Milky Way Shows Signs Of Its Second-Largest Black Hole
Astronomers may have detected the second-largest black hole in the Milky Way, according to a study led by the Keio University. The researchers found enigmatic gas cloud known as CO-0.40-0.22, which is located 200 light years away from the center of the Milky Way. The researchers made their observations with two radio telescopes, the Nobeyama 45-m Telescope in Japan and the ASTE Telescope in Chile.
The researchers carried out a detailed observation of CO-0.40-0.22, where their findings indicate that the cloud has an elliptical shape. The cloud has two components, one comprises of a compact, low density component that has a wide velocity dispersion of 100 km per second and a dense component extending 10 light years with a narrow velocity dispersion, according to the researchers.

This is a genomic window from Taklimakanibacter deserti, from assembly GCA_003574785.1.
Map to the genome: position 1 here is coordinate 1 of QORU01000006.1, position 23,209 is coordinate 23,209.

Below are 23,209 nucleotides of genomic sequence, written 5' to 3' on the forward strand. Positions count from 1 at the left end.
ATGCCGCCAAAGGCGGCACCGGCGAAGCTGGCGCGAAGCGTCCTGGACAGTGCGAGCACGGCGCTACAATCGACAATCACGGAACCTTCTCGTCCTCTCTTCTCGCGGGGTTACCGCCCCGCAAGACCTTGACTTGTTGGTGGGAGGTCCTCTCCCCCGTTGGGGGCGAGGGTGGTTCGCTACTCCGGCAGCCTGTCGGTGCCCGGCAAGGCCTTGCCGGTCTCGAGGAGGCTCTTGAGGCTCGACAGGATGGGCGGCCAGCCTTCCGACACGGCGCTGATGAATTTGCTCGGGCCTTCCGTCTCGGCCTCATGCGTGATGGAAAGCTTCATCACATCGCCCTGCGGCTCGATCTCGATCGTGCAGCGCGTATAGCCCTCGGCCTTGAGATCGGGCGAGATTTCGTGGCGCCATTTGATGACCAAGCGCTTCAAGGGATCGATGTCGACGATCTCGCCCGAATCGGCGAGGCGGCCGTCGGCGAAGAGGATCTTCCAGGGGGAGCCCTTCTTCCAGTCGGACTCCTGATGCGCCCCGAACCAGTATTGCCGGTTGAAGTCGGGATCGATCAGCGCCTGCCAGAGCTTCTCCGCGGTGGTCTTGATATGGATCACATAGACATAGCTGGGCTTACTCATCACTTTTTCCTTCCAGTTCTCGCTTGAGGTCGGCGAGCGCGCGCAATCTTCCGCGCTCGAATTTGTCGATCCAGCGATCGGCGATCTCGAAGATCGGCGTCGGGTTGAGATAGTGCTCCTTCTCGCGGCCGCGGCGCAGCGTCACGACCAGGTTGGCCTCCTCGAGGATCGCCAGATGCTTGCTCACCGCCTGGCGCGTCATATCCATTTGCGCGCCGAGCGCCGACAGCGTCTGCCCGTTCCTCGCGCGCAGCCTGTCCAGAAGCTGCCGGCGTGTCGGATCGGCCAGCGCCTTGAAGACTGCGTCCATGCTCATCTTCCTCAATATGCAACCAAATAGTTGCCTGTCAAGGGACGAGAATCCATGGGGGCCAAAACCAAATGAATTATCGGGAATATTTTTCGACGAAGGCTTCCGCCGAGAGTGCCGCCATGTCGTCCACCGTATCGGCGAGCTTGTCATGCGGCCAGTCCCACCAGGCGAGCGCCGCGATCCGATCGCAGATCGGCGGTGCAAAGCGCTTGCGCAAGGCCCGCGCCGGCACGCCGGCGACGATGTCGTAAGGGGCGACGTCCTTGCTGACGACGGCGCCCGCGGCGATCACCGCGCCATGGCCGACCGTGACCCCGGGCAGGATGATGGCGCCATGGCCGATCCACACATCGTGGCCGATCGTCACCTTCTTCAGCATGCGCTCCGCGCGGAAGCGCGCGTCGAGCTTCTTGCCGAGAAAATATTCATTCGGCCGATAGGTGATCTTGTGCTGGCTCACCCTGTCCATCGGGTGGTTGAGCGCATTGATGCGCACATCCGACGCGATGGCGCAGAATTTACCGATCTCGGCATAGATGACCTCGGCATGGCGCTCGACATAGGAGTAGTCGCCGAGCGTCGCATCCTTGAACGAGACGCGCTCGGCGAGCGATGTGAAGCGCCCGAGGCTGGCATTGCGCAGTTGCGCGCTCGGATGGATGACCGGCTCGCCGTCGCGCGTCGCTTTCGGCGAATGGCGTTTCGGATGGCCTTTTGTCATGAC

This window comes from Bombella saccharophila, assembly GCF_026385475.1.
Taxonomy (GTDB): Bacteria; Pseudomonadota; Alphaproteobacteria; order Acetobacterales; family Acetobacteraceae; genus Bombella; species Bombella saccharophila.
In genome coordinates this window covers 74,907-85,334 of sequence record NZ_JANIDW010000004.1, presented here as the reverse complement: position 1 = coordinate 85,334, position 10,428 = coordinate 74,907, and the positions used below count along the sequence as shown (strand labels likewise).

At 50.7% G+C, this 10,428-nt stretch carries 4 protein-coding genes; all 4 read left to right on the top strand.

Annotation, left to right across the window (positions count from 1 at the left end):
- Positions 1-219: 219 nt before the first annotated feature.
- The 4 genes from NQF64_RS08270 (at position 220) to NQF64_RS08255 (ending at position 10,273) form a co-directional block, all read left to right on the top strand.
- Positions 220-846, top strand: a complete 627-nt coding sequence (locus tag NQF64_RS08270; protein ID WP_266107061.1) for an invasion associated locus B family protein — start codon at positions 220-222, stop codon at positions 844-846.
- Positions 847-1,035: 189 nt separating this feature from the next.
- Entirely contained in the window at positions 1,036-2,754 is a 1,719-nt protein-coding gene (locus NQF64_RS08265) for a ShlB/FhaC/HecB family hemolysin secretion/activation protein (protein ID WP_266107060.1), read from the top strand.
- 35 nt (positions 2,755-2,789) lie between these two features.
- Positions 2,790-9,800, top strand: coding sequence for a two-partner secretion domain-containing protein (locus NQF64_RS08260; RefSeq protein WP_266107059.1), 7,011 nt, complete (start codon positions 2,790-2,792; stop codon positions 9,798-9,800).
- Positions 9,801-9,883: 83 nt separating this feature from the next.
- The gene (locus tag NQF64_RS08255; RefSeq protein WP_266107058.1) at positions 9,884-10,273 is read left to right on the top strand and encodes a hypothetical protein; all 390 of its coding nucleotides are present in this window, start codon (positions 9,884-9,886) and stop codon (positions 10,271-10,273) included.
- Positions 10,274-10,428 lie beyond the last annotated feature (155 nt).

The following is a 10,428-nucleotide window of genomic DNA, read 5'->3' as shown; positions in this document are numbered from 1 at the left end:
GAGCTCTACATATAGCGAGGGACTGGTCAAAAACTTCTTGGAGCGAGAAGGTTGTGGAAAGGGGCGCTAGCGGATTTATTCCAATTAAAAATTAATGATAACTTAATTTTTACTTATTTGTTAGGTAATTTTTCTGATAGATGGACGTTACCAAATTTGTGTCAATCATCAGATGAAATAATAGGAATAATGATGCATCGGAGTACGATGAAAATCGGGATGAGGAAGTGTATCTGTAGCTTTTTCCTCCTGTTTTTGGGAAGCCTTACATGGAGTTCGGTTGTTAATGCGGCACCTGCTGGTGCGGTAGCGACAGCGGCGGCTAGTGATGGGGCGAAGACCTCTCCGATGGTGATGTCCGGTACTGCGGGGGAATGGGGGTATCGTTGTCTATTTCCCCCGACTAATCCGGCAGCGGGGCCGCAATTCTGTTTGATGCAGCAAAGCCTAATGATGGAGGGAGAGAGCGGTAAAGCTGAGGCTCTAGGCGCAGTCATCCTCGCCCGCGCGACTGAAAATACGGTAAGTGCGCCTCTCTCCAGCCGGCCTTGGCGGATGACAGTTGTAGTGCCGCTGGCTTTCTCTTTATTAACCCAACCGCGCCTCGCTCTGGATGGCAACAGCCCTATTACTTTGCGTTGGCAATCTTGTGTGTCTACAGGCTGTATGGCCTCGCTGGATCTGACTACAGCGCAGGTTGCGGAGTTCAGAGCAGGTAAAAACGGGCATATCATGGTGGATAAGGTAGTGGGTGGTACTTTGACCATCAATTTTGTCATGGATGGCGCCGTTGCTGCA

"Considering the fact that no compact objects are seen in X-ray or infrared observations...as far as we know, the best candidate for the compact massive object is a black hole," Tomoharu Oka, lead author of the study, said in a news release.
There are about 100 million black holes in the Milky Way, however, only a dozen of them have been found through X-ray observations. A number of wide-velocity-dispersion compact clouds like CO-0.40-0.22 have been observed recently. The researchers believe that some of these clouds may contain potential black holes.
"Investigations of gas motion with radio telescopes may provide a complementary way to search for dark black holes," Oka said.
The findings of this study were published in the Astrophysical Journal Letters.
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